Published: October 7th 2008May 16th 2008
Automobiles in Costa Rica are quite a bit more expensive than in the U.S. due to high import taxes on such 'luxury' items. Additionally, theft of all kinds are part of living in Costa Rica due to the wide-divide between the "haves" and "have nots". Put all this together and it is no surprise that car robbery and car theft are issues in Costa Rica. This does not make Costa Rica any more dangerous than many areas of the U.S. or other countries ... just a fact that must be recognized as a Costa Rica car driver and owner.
The Costa Rica nightly news has public service commercials detailing common sense practices that should be followed to avoid making your car a target for car thieves and robbers. In one commercial; two helmeted guys on a motorcycle are driving along looking into parked cars, they stop at a car, the motorcycle passenger while remaining on the back of the bike smashes the car's window with a metal bar and pulls an item from the car, the riders take-off down the road at a high speed on the motorcycle ... all in less than 5 seconds. The moral of the story:
don't leave valuables or what may appear to be valuable in plain view - or you could lose a window and the item(s).
Costa Rica rent-a-cars driven by the many Caucasian "gringo" visitors and tourists are also known to be 'high valued targets' for opportunistic criminals ... so be especially vigilant when driving such vehicles or leaving them parked after getting out in your favorite Hawaiian print shirt. Even from across town it's easy to see you are; 1) not familiar with the area, 2) don't speak the native language, 3) carrying some cash, 4) have some really nice stuff in your luggage like expensive electronics and, 5) will be leaving soon - leaving no time for a police investigation.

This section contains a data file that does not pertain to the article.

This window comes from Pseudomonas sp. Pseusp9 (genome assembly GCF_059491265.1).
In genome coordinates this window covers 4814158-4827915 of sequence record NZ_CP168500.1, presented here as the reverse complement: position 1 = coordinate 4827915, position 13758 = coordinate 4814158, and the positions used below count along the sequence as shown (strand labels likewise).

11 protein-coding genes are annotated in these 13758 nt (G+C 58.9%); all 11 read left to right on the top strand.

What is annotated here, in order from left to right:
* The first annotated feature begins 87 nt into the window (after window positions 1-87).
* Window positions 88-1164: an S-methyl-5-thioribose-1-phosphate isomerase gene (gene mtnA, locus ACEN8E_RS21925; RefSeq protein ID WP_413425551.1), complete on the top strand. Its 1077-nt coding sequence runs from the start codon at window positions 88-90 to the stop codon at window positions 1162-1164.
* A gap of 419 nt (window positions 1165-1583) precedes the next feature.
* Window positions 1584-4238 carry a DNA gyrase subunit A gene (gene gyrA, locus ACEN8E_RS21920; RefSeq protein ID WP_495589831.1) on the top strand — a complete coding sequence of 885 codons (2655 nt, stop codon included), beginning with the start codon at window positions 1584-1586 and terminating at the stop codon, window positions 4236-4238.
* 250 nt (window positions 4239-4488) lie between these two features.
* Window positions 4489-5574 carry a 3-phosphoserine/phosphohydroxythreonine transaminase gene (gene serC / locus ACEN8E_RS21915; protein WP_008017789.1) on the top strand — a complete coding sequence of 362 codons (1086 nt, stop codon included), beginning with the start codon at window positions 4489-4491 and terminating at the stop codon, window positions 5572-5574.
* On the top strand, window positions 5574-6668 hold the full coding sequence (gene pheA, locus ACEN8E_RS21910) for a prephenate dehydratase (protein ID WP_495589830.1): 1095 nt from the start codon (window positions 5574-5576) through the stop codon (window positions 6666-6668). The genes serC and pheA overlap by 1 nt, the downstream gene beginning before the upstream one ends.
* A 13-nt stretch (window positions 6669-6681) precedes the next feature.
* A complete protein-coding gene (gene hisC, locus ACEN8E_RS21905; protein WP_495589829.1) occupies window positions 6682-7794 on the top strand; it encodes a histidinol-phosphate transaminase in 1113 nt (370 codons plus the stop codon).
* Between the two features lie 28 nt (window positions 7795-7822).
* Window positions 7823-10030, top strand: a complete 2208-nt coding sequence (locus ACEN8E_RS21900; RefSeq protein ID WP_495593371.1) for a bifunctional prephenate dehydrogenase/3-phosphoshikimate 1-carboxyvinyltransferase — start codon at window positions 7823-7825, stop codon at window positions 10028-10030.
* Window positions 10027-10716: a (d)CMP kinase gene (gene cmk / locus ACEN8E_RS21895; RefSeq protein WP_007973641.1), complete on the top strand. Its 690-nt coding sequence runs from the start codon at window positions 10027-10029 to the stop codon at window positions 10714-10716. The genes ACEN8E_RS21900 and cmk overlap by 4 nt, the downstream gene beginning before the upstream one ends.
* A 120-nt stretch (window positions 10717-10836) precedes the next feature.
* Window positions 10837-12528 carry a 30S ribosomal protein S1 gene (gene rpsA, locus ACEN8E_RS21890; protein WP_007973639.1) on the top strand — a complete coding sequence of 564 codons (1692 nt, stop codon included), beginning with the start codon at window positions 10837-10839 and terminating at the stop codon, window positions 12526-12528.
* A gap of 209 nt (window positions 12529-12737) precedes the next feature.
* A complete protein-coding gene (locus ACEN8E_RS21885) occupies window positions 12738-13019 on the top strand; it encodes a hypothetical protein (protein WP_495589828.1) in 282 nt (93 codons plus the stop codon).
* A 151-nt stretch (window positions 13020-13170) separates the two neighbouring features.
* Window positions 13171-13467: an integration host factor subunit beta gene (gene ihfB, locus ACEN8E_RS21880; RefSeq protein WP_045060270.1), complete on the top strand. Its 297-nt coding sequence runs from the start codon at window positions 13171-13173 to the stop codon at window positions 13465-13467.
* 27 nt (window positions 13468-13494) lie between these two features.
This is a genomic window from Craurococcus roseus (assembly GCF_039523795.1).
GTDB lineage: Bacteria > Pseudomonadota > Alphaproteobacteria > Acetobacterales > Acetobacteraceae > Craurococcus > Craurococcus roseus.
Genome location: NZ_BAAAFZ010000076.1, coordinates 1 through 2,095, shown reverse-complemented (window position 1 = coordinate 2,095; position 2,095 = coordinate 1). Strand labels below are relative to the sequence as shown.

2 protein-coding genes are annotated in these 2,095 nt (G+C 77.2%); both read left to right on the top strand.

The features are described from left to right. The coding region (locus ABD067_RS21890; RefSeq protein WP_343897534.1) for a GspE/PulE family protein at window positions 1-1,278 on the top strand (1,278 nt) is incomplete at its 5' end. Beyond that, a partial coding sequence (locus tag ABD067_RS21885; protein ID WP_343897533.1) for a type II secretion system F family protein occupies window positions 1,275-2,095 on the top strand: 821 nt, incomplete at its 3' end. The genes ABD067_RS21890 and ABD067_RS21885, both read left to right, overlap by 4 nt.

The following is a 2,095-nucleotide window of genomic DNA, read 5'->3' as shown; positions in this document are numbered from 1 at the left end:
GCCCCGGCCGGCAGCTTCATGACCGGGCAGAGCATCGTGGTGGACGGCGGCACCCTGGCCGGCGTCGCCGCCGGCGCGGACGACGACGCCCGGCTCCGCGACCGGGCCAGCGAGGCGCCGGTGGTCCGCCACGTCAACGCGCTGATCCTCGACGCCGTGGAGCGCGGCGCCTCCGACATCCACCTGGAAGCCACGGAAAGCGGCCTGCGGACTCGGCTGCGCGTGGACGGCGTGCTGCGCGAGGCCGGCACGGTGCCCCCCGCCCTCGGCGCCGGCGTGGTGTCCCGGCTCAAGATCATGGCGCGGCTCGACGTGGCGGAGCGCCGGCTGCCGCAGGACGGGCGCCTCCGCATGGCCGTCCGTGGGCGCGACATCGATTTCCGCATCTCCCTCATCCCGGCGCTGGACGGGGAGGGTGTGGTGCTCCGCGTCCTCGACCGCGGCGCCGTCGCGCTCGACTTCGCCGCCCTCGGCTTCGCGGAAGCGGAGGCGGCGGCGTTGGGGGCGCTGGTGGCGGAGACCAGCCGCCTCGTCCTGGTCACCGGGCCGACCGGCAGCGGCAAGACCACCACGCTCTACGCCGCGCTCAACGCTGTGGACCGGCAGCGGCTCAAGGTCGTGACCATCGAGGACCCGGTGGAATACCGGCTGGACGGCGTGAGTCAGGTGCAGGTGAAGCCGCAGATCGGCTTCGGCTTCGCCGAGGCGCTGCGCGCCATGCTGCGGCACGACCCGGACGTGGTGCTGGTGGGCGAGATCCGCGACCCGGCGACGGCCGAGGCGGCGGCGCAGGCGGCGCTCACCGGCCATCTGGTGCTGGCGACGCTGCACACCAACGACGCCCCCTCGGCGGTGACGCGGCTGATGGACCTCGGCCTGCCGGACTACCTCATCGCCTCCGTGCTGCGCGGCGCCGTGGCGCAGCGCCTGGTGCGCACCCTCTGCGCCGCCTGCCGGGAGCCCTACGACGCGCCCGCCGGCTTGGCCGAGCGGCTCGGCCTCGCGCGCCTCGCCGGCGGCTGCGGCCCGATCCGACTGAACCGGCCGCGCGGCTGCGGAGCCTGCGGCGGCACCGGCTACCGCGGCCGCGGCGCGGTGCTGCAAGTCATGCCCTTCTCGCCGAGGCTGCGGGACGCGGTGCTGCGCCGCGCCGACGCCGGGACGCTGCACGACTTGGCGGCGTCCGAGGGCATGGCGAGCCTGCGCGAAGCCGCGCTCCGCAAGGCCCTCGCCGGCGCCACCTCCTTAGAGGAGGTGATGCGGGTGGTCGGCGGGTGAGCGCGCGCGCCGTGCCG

Costa Rica car theft and burglary
Most Costarricenses and residents of Costa Rica that do not like being victims take their automobile security real seriously! Standard operating equipment on all cars in Costa Rica is an alarm system. But unfortunately, car alarms act as background noise in heavily populated areas. Passing trucks with their ground vibrations or even passing cars with loud exhausts regularly set-off car alarms. The pattern of car alarms sounding is similar to neighborhood dogs